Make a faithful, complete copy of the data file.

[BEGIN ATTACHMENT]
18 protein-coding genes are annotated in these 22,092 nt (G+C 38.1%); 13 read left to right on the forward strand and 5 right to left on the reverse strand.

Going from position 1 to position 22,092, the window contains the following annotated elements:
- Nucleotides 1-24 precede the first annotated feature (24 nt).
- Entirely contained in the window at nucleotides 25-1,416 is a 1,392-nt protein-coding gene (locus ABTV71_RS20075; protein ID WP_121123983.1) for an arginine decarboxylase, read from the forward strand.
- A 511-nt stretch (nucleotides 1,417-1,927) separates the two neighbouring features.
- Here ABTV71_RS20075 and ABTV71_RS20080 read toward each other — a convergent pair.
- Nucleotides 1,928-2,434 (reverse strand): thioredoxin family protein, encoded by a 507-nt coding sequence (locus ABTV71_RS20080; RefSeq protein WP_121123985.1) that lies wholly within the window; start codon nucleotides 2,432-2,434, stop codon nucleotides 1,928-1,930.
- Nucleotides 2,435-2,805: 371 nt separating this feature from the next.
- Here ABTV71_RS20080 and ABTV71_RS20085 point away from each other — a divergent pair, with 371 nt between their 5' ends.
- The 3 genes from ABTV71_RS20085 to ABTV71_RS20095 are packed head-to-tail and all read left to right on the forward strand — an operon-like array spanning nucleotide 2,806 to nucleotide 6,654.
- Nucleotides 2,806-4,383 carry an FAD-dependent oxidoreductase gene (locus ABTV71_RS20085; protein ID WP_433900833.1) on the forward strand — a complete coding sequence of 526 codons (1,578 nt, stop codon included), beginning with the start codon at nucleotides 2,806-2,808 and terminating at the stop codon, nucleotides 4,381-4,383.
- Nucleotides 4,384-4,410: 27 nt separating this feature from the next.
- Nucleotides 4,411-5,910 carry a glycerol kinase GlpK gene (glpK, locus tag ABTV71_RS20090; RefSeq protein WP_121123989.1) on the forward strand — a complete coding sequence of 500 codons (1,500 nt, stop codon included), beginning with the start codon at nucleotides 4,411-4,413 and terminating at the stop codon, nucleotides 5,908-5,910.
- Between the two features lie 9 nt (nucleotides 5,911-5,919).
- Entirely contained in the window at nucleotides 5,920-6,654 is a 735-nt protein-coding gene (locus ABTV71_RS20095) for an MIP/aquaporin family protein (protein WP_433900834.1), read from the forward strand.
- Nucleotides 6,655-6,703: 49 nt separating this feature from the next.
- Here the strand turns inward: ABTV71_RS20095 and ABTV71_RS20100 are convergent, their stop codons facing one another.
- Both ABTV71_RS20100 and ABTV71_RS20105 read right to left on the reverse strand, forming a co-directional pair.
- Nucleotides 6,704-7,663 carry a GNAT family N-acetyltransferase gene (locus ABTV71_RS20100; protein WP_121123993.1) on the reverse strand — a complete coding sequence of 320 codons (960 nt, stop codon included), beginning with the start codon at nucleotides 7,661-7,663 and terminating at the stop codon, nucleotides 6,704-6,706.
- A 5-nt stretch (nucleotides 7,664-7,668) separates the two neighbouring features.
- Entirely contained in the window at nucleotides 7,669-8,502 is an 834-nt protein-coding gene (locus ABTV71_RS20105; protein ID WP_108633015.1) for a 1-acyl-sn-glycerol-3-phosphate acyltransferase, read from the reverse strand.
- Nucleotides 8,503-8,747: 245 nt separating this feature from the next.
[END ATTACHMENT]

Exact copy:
18 protein-coding genes are annotated in these 22,092 nt (G+C 38.1%); 13 read left to right on the forward strand and 5 right to left on the reverse strand.

Going from position 1 to position 22,092, the window contains the following annotated elements:
- Nucleotides 1-24 precede the first annotated feature (24 nt).
- Entirely contained in the window at nucleotides 25-1,416 is a 1,392-nt protein-coding gene (locus ABTV71_RS20075; protein ID WP_121123983.1) for an arginine decarboxylase, read from the forward strand.
- A 511-nt stretch (nucleotides 1,417-1,927) separates the two neighbouring features.
- Here ABTV71_RS20075 and ABTV71_RS20080 read toward each other — a convergent pair.
- Nucleotides 1,928-2,434 (reverse strand): thioredoxin family protein, encoded by a 507-nt coding sequence (locus ABTV71_RS20080; RefSeq protein WP_121123985.1) that lies wholly within the window; start codon nucleotides 2,432-2,434, stop codon nucleotides 1,928-1,930.
- Nucleotides 2,435-2,805: 371 nt separating this feature from the next.
- Here ABTV71_RS20080 and ABTV71_RS20085 point away from each other — a divergent pair, with 371 nt between their 5' ends.
- The 3 genes from ABTV71_RS20085 to ABTV71_RS20095 are packed head-to-tail and all read left to right on the forward strand — an operon-like array spanning nucleotide 2,806 to nucleotide 6,654.
- Nucleotides 2,806-4,383 carry an FAD-dependent oxidoreductase gene (locus ABTV71_RS20085; protein ID WP_433900833.1) on the forward strand — a complete coding sequence of 526 codons (1,578 nt, stop codon included), beginning with the start codon at nucleotides 2,806-2,808 and terminating at the stop codon, nucleotides 4,381-4,383.
- Nucleotides 4,384-4,410: 27 nt separating this feature from the next.
- Nucleotides 4,411-5,910 carry a glycerol kinase GlpK gene (glpK, locus tag ABTV71_RS20090; RefSeq protein WP_121123989.1) on the forward strand — a complete coding sequence of 500 codons (1,500 nt, stop codon included), beginning with the start codon at nucleotides 4,411-4,413 and terminating at the stop codon, nucleotides 5,908-5,910.
- Between the two features lie 9 nt (nucleotides 5,911-5,919).
- Entirely contained in the window at nucleotides 5,920-6,654 is a 735-nt protein-coding gene (locus ABTV71_RS20095) for an MIP/aquaporin family protein (protein WP_433900834.1), read from the forward strand.
- Nucleotides 6,655-6,703: 49 nt separating this feature from the next.
- Here the strand turns inward: ABTV71_RS20095 and ABTV71_RS20100 are convergent, their stop codons facing one another.
- Both ABTV71_RS20100 and ABTV71_RS20105 read right to left on the reverse strand, forming a co-directional pair.
- Nucleotides 6,704-7,663 carry a GNAT family N-acetyltransferase gene (locus ABTV71_RS20100; protein WP_121123993.1) on the reverse strand — a complete coding sequence of 320 codons (960 nt, stop codon included), beginning with the start codon at nucleotides 7,661-7,663 and terminating at the stop codon, nucleotides 6,704-6,706.
- A 5-nt stretch (nucleotides 7,664-7,668) separates the two neighbouring features.
- Entirely contained in the window at nucleotides 7,669-8,502 is an 834-nt protein-coding gene (locus ABTV71_RS20105; protein ID WP_108633015.1) for a 1-acyl-sn-glycerol-3-phosphate acyltransferase, read from the reverse strand.
- Nucleotides 8,503-8,747: 245 nt separating this feature from the next.